or bogie

[boh-gee; for 1, 2 also boo g-ee, boo-gee]

noun, plural bo·gies.

a hobgoblin; evil spirit.
anything that haunts, frightens, annoys, or harasses.
something that functions as a real or imagined barrier that must be overcome, bettered, etc.: Fear is the major bogy of novice mountain climbers. A speed of 40 knots is a bogy for motorboats.
Military. bogey1(def 3).

Also bo·gey (for defs 1–3).

Origin of bogy

1830–40; bog, variant of bug2 (noun) + -y2



noun, plural bo·gies. Unabridged Based on the Random House Unabridged Dictionary, © Random House, Inc. 2019

Examples from the Web for bogy

Historical Examples of bogy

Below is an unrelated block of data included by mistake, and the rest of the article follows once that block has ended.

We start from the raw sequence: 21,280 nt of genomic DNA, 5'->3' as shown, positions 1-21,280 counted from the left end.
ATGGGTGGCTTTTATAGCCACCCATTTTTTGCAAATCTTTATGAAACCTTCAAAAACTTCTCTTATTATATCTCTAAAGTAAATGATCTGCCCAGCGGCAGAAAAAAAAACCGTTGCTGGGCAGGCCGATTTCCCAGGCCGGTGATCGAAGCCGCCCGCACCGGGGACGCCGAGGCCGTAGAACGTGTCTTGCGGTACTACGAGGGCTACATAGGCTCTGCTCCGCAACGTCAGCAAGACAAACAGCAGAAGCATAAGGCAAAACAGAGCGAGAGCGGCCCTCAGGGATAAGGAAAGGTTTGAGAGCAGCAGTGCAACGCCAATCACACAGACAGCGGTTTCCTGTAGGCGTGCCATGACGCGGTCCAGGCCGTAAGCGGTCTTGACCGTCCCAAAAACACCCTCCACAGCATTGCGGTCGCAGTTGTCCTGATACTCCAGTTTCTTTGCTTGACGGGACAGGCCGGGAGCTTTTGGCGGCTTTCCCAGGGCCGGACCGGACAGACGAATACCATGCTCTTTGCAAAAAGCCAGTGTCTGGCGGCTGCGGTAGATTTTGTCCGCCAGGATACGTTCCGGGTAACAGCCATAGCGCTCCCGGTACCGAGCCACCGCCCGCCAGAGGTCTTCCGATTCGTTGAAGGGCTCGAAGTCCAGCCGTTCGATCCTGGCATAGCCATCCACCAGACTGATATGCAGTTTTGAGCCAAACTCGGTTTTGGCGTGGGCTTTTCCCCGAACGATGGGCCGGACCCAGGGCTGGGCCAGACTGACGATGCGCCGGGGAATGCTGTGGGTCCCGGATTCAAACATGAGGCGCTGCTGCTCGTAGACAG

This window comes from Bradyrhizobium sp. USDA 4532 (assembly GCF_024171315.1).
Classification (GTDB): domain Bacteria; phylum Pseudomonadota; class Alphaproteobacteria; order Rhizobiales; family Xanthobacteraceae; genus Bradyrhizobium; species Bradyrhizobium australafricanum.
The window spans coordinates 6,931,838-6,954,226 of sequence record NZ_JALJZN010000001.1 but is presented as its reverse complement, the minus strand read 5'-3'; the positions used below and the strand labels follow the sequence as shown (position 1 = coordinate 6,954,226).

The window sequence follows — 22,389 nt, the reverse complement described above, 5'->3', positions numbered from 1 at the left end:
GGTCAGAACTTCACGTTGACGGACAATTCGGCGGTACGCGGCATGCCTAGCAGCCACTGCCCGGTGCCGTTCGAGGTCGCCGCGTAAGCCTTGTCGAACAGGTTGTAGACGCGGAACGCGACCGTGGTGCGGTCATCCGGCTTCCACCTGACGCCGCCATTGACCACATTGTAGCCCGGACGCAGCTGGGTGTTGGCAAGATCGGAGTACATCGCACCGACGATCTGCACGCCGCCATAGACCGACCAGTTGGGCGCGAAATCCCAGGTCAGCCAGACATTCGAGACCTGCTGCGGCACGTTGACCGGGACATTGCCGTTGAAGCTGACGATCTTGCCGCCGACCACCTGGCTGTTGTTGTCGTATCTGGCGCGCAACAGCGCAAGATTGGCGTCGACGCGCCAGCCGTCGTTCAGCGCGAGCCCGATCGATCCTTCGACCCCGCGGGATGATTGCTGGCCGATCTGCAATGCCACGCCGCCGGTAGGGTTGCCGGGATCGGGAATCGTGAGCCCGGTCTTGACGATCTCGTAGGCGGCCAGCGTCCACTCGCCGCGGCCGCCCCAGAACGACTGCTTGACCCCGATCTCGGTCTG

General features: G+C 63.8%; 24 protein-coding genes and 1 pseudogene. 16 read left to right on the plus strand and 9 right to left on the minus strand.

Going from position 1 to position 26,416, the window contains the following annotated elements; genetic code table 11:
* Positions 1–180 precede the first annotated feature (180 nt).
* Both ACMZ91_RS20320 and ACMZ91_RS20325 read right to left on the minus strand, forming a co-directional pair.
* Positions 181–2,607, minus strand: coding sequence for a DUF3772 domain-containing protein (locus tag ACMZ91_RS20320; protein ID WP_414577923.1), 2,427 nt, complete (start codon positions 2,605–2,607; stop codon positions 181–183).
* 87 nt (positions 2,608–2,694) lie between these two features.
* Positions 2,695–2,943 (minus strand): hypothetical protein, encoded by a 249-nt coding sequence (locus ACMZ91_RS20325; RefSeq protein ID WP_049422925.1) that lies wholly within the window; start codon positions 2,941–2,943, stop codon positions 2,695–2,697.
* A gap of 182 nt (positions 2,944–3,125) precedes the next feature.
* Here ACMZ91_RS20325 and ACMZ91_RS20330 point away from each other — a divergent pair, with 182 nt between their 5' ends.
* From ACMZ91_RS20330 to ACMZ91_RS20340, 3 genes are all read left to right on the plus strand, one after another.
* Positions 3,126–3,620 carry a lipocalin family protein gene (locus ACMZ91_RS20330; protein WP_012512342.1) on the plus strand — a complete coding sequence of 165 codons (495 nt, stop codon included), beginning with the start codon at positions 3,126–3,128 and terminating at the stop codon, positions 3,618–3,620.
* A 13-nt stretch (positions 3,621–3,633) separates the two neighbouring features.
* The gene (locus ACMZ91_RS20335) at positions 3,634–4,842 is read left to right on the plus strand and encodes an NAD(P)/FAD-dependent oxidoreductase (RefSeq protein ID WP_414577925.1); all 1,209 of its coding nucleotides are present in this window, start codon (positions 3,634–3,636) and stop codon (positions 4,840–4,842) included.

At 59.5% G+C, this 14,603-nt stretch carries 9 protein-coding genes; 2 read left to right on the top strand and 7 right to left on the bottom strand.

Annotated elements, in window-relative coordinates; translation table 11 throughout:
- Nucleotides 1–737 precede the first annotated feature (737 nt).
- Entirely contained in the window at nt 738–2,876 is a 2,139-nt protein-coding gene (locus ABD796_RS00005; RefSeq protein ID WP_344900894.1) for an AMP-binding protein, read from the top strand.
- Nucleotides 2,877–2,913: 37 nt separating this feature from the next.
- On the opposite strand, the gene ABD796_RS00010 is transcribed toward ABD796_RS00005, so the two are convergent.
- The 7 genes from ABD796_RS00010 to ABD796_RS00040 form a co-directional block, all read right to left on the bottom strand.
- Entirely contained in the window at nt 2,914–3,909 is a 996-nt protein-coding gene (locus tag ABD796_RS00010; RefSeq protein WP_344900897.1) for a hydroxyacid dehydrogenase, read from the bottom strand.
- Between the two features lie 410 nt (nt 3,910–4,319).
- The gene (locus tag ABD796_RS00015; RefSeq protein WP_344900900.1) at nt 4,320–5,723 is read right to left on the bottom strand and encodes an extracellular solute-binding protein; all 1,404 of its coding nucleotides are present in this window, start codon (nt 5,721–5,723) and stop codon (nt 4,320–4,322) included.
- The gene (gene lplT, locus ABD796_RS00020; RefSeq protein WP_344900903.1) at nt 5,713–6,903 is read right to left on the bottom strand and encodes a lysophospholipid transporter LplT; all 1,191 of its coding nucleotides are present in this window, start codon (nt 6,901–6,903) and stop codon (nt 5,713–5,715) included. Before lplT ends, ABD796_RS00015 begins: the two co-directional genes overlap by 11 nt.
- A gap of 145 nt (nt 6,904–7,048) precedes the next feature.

• And I had nothing to eat, and I was so frightened—for she said there was a bogy there—that I nearly died.

  • Yet in the farmer's eye it was "shiftless" (the New Englander's bogy).

    Little Brothers of the Air

    Olive Thorne Miller

  • Do I hear a man speaking, or is it a boy, frightened by a bogy?

    A Chinese Command

    Harry Collingwood

  • Bogy, distributing his precious belongings in bits about the globe.

    Criminal Types

    V. M. Masten

  • Bogy, the personification of the aimless, senseless globe-trotter.

    Criminal Types

    V. M. Masten

British Dictionary definitions for bogy


noun plural -gies

a variant spelling of bogey 1, bogie 1
Collins English Dictionary - Complete & Unabridged 2012 Digital Edition © William Collins Sons & Co. Ltd. 1979, 1986 © HarperCollins Publishers 1998, 2000, 2003, 2005, 2006, 2007, 2009, 2012